I’m often asked, “How can I relocate data to the cloud, and improve the databases, applications, security, governance, and dataops as the migration occurs?” Everyone is looking for a shortcut or a magical tool that will migrate and automatically improve the state of the data. Sorry, that magic does not yet exist.
In the meantime, a nonmagical migration process provides the best odds of success. Before we explore that process, I’ll mention a few things:
First, cloud relocation does not use a waterfall approach. Certain tasks need to be completed to move on to the next tasks, but not all. These dependences will be readily apparent, but feel free to do any of the tasks below out of sequence.
Second, to get this right the first time, follow the process outlined below with the correct mix of talent. You’ll need subject matter experts for databases, security, ops, governance, cloud-specific services, etc. Those people are difficult to find right now.
Finally, this is a general approach. You will need to add or remove some items. For instance, if you’re a health care company, you need to deal with more compliance and governance issues around the use, migration, and deployment of data.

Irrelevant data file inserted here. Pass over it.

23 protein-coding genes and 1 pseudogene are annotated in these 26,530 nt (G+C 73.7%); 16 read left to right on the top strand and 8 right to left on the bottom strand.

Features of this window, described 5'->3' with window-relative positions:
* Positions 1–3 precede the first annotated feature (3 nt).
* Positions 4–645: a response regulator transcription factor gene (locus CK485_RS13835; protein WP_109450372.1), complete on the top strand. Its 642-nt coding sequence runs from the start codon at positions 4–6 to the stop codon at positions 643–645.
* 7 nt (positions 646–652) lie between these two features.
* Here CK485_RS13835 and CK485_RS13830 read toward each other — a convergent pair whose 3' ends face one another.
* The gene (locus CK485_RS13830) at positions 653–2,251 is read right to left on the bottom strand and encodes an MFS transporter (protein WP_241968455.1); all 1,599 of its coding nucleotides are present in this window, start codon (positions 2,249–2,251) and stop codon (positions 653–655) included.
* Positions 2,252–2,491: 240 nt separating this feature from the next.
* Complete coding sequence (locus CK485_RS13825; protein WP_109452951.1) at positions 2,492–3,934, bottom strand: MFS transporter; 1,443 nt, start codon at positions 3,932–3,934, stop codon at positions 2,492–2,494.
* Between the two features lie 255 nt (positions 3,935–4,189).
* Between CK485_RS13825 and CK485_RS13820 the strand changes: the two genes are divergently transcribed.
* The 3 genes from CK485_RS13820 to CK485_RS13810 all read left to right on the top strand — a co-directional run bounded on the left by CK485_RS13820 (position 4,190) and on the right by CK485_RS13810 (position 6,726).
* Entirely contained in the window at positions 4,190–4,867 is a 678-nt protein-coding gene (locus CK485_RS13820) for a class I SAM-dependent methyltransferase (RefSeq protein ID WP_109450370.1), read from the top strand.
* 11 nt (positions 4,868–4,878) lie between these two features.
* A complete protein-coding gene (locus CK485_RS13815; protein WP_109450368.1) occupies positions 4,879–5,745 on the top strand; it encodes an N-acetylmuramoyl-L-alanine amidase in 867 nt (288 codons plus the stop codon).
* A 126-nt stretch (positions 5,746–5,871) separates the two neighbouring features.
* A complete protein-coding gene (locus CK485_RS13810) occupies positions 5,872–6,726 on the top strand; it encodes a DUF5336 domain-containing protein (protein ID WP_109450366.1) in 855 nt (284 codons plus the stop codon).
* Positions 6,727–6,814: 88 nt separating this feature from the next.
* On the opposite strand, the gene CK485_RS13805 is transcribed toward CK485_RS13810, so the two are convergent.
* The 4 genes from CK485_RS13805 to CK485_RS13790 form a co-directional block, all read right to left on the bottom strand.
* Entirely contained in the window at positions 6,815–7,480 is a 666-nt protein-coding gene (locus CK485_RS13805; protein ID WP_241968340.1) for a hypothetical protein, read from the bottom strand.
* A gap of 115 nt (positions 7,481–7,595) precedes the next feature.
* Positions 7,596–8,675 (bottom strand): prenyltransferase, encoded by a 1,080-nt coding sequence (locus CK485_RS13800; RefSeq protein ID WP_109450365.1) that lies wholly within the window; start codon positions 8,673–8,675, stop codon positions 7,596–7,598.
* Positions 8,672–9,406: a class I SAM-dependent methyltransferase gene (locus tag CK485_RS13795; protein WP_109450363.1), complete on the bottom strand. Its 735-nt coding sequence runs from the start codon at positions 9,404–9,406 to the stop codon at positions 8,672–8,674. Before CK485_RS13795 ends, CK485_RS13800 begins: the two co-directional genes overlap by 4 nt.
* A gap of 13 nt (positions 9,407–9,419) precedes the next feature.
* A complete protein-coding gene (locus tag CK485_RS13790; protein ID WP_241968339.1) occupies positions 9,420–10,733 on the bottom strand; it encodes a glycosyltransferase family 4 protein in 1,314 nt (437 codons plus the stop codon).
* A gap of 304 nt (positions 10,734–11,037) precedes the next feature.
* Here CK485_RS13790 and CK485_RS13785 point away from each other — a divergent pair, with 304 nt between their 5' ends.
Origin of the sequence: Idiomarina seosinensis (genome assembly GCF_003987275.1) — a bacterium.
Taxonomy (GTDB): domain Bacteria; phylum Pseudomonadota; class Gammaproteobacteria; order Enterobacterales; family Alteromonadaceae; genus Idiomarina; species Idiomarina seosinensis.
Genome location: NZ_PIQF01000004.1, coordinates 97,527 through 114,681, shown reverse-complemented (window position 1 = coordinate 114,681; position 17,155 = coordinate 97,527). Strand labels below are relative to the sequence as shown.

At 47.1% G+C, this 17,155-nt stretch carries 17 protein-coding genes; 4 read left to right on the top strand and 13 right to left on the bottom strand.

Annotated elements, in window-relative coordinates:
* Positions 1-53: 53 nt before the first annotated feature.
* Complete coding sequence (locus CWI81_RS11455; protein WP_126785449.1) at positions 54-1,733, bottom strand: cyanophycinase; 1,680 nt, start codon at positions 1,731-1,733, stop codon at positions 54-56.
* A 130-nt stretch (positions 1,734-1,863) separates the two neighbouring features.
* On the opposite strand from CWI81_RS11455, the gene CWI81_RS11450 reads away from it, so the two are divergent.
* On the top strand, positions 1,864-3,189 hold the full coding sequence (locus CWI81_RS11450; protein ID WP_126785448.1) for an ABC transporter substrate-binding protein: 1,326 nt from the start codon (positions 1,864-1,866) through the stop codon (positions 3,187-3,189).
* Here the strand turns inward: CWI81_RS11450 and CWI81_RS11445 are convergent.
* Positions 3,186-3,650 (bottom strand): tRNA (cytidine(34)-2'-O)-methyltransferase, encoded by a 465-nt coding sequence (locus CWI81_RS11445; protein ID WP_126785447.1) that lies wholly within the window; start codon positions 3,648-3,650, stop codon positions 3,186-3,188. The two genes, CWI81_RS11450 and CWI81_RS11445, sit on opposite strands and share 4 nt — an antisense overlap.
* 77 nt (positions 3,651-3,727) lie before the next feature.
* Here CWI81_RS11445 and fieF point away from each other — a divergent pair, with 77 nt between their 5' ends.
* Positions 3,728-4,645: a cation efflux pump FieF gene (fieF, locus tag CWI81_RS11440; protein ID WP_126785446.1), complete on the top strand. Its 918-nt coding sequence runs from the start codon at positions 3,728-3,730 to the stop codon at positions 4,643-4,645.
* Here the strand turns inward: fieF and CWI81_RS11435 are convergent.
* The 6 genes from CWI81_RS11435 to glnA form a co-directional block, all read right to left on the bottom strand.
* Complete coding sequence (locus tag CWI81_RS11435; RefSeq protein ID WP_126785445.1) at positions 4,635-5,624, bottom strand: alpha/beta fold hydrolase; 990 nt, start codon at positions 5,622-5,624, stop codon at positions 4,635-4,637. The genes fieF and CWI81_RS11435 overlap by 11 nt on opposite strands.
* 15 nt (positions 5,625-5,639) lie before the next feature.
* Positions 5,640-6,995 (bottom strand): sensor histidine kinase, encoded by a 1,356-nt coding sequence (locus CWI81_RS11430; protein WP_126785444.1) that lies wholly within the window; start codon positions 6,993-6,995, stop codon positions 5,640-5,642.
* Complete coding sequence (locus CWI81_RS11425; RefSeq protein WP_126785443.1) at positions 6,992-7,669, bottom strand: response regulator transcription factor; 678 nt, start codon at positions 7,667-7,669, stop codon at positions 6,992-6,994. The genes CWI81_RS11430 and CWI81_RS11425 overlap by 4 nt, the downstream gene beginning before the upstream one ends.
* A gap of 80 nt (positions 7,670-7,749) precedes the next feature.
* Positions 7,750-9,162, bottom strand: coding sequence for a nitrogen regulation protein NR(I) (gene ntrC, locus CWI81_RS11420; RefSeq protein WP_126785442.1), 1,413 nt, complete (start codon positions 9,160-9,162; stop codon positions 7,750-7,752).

With all that said, here’s the process:
A CDM, at its essence, provides a single source of truth for most and sometimes all of the data that exists in an enterprise. It’s made up of many different databases that may use different database models, such as relational and object, and many different structures or schemas. However, it appears to all who use the CDM as a single, unified, abstract database that, when asked a question, provides a common and consistent answer.
On average, this process takes three weeks for each database. If you have 100 databases to migrate, realistically speaking, it will take about 42 to 52 weeks to complete. The move-and-improve processes are not magical or automatic, but they can be baked into the migration. Good luck.
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